Allen_Fox_photo1bBy Allen Fox, Ph.D. c 2010, all rights reserved

When I played on the tour (in the pre-Open Era, before money augmented glory), I loved almost every aspect of the game. Tournaments were exciting because each held the initial promise of victory, and practicing was a joy because I saw it as a pathway to winning. Besides that, I just liked hitting the ball, competing, and the camaraderie of the players. There was only one terribly unpleasant feature of the game – losing! After a loss, especially if it was a close match and I had blown chances to win, I was in agony. I didn?t want to talk to anybody and usually hid out alone in my room – brooding. There I relived every crucial error in excruciating detail. The misery lasted for hours, sometimes days. Even now, though I play only for exercise and enjoyment, I still hate losing.

Was this helpful? Yes, in some ways. It highlighted weaknesses in my game so I was always clear about what areas needed work. The pain motivated me to practice harder and longer. It also kept me going in long, hot, difficult matches, because I knew what awaited me if I gave up. At the same time, however, it was quite destructive in other ways. It increased the pressure to win, and this made me more likely to choke. It amped up the overall stress and turned what should have been a “game” played for fun into a mixture of great pleasure and excessive pain. With 20-20 hindsight, I see that my reactions were, on balance, counter-productive. The costs far outweighed the benefits. I would have been sufficiently motivated in any case, and I believe that my brooding and emotional self-flagellation were simply punishments for having disappointed myself. I subconsciously felt I had a good butt-kicking coming, and I was determined to administer it. This was extremely unhelpful in the greater scheme of enjoying the game and winning future matches.

The best way to handle a loss is basically to get over it quickly. All losses hurt your confidence as a matter of course, but you want to reduce this to a minimum. The more time you spend thinking about a loss, the more emotion you associate with it, and the more you highlight it in your mind, the more it will damage your confidence. You must make a conscious effort to push the loss out of your mind as soon as you can by replacing it with thoughts that are pleasant and productive.

This is often difficult because tennis matches “feel” more important than they actually are. We all know logically that tennis is just a game and that most of us are playing only for exercise and fun. But its nature is combative and personal, and this makes it more subject to strong emotion than most other sports. Losses tend to mentally linger, so it sometimes requires conscious determination to put them behind you. It might even help to take action, such as going back on court to practice or just going out for a few beers and laughs with your pals like the great Aussies of my day (Emerson, Stolle, Newcombe, and Roche) usually did.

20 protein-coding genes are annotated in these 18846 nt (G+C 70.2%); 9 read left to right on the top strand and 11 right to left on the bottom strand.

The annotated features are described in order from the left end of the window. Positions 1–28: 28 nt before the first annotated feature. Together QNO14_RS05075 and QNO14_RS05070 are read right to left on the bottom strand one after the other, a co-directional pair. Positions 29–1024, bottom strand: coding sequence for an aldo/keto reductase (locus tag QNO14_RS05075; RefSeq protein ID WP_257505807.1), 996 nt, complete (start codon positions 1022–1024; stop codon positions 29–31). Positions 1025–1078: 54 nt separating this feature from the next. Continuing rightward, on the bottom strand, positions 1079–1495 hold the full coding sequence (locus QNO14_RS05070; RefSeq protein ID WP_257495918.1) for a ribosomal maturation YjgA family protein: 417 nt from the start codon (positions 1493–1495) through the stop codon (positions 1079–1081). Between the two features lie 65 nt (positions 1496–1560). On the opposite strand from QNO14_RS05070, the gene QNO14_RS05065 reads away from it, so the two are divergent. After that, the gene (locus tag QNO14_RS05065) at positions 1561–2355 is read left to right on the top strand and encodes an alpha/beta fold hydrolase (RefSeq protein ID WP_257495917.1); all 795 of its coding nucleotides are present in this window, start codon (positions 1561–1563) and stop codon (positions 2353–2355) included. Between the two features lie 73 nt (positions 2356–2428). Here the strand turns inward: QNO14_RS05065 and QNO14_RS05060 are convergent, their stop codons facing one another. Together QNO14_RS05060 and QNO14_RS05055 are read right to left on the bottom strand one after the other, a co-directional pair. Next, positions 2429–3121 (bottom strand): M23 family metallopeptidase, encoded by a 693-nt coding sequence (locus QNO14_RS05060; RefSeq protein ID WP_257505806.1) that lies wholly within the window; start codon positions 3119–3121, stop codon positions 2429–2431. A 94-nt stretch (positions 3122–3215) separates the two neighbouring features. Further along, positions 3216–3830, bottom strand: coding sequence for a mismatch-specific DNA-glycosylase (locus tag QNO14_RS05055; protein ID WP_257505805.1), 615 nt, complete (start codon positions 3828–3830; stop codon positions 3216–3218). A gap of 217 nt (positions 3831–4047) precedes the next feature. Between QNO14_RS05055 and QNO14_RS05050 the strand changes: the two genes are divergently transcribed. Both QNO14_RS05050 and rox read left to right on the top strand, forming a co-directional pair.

It helps to recognize that when you make errors (and lose matches as a consequence) you do so because you can’t help it. Your errors are reactions to the immediate situation on court and are reflexive, not products of thought. They involve malfunctioning habits and are simply part of the human condition. You are not a machine, and this is not a math problem where you come up with the wrong answer because you logic is off. You are not erroneously aiming for the net or the area outside the lines. You shots go there, at times, because of uncontrollable human variability. And In such cases there is little benefit in mentally replaying your errors and brooding over them – in worrying about what can’t be helped or is impossible to control. The best response is to immediately accept reality and move on.

This does not mean you learn nothing from your losses. Even losing has its small benefits, and one of them is to flush out stroke weaknesses. You may hit all your shots just fine in drills, but it takes the pressure of competition to properly test them. Then the weaknesses break down, and then you know what to focus on in practice. But even if you have no intention of working to repair a weak stroke you can still spend a few moments considering strategic changes you might make to compensate for it. (For example, if your backhand let you down you can plan to run around it more to hit forehands or come to net more often.)

Finally, the next time you play a match be prepared to exert a little extra emotional discipline to offset any drop in confidence. And don’t forget to give yourself credit for taking your loss, keeping you head up, and coming back swinging.

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